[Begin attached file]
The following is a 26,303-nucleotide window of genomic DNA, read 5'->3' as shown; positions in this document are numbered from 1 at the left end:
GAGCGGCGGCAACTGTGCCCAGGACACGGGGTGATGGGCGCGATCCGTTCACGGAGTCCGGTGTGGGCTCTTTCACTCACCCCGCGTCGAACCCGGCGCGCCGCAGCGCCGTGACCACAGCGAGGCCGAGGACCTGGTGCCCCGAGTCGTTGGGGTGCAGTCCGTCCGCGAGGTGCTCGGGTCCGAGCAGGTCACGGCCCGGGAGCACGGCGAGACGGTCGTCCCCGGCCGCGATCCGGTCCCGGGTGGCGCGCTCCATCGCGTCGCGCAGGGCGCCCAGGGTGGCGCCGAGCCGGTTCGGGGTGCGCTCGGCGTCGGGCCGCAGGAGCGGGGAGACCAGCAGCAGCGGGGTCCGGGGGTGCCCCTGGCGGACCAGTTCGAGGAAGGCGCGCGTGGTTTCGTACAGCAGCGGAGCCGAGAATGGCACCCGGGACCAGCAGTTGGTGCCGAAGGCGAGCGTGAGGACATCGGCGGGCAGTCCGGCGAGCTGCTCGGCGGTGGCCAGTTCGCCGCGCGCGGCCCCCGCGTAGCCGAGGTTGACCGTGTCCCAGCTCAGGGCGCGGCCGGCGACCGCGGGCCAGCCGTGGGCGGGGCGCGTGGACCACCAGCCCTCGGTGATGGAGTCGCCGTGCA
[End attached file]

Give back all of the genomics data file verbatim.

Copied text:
The following is a 26,303-nucleotide window of genomic DNA, read 5'->3' as shown; positions in this document are numbered from 1 at the left end:
GAGCGGCGGCAACTGTGCCCAGGACACGGGGTGATGGGCGCGATCCGTTCACGGAGTCCGGTGTGGGCTCTTTCACTCACCCCGCGTCGAACCCGGCGCGCCGCAGCGCCGTGACCACAGCGAGGCCGAGGACCTGGTGCCCCGAGTCGTTGGGGTGCAGTCCGTCCGCGAGGTGCTCGGGTCCGAGCAGGTCACGGCCCGGGAGCACGGCGAGACGGTCGTCCCCGGCCGCGATCCGGTCCCGGGTGGCGCGCTCCATCGCGTCGCGCAGGGCGCCCAGGGTGGCGCCGAGCCGGTTCGGGGTGCGCTCGGCGTCGGGCCGCAGGAGCGGGGAGACCAGCAGCAGCGGGGTCCGGGGGTGCCCCTGGCGGACCAGTTCGAGGAAGGCGCGCGTGGTTTCGTACAGCAGCGGAGCCGAGAATGGCACCCGGGACCAGCAGTTGGTGCCGAAGGCGAGCGTGAGGACATCGGCGGGCAGTCCGGCGAGCTGCTCGGCGGTGGCCAGTTCGCCGCGCGCGGCCCCCGCGTAGCCGAGGTTGACCGTGTCCCAGCTCAGGGCGCGGCCGGCGACCGCGGGCCAGCCGTGGGCGGGGCGCGTGGACCACCAGCCCTCGGTGATGGAGTCGCCGTGCA